© Stocksak. FILE PHOTO: Caterpillar Inc. equipment on display at a San Diego retail site, California, U.S.A, March 3, 2017. REUTERS/Mike Blake
By Bianca Flowers & Aishwarya Naair
(Stocksak) -Heavy-equipment maker Caterpillar Inc (NYSE 🙂 on Thursday beat Wall Street estimates of profit and revenue for the third quarter. This was due in part to price increases and strong orders from energy and mining customers.
After reporting net income of $2.04 Billion, the world’s biggest construction and mining equipment manufacturer, shares rose 8.5%. Analysts had predicted that it would earn $1.68 billion. According to Refinitiv, the industrial bellwether’s revenue grew to $15 billion, surpassing predictions of $14.3 billion.
Caterpillar, a company based in Deerfield, Illinois, raised prices to alleviate supply chain constraints and rising freight and raw material costs. This helped cushion profits.
Andrew Bonfield, Chief Financial Officer, stated that “we are wrapping some price increases we saw in the 3rd quarter – 4th quarter of last year” during a conference call with analysts. “We will see a slight moderation in price in the fourth quarter. Still very strong.”
Executives stated that labor costs and manufacturing inefficiencies are still challenges.
Chief Executive Jim Umpleby stated that “they’ve gotten worse than they got better in the previous quarter.”
Umpleby stated that despite semiconductor and parts shortages, the company continues seeing healthy demand and meeting margin targets.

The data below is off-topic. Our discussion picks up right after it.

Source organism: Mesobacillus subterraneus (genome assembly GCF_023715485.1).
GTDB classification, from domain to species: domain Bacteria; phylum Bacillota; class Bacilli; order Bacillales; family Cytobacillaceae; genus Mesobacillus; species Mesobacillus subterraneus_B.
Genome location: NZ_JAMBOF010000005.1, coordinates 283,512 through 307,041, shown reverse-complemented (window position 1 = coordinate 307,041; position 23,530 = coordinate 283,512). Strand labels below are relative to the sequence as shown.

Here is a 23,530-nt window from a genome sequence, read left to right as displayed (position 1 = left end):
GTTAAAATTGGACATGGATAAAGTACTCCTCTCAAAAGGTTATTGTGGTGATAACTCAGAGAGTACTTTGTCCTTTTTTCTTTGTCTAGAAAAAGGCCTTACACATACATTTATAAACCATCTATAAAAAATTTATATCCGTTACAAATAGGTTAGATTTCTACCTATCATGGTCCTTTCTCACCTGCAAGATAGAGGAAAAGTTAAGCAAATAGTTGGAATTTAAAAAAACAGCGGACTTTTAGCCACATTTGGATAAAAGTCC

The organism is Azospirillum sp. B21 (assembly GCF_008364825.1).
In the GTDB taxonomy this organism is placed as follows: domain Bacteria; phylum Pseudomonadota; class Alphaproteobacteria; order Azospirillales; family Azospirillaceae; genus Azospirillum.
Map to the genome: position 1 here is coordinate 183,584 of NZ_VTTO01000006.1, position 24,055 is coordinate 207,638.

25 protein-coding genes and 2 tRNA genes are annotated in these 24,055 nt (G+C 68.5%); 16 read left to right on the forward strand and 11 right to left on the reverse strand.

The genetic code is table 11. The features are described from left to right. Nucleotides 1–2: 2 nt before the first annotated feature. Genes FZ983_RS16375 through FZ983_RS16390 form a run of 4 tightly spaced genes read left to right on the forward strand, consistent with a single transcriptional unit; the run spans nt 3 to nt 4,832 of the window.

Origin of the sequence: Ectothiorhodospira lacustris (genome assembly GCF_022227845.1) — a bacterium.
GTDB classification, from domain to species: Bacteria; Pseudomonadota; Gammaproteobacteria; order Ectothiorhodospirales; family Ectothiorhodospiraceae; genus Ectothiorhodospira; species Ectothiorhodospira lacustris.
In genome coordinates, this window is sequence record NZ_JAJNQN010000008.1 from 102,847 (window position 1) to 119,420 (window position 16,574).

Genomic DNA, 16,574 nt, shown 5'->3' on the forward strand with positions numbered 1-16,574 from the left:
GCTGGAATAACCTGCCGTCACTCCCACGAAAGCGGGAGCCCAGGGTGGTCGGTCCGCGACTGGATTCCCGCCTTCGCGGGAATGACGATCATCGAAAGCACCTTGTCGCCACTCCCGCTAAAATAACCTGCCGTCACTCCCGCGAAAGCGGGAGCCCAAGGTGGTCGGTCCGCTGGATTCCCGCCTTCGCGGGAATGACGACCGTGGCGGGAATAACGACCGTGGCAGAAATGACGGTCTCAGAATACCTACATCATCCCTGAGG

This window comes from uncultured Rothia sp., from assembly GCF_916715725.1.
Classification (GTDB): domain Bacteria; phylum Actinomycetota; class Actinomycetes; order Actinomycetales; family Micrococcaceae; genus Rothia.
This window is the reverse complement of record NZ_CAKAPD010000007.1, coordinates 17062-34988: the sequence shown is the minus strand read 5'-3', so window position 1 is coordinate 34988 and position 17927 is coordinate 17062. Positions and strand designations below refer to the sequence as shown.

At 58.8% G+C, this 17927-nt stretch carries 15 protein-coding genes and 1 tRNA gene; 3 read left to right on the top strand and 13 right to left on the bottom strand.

Although the company is vulnerable to currency headwinds from global recession fears and concerns, strong demand has “more than offset” uncertain economic conditions, according to Matt Arnold, an analyst with Edward Jones.
Operating margins increased across all three core divisions of the company, with construction leading with a 19.4% increase over the previous year.
Caterpillar had seen a drop in China’s excavators sales in the last quarter. China is a major growth market.
The revenue for construction equipment in Asia Pacific rose 1% over the previous year. The manufacturer’s margins have been impacted by China’s slumping sales as developers stopped or delayed construction of pre-sold homes due to debt woes.
The slow release of China’s economic data revealed that the economy was losing momentum due to COVID-19 lockdowns and falling property values. This also led to constrained consumption, which slowed the world’s second-largest economy.
The first half of the year saw drilling activity rise amid rising oil and gas prices. Caterpillar’s resource segment saw the largest increase in sales, up 30 percent.
Caterpillar’s adjusted profits rose to $3.95/share, exceeding estimates of $3.16/share.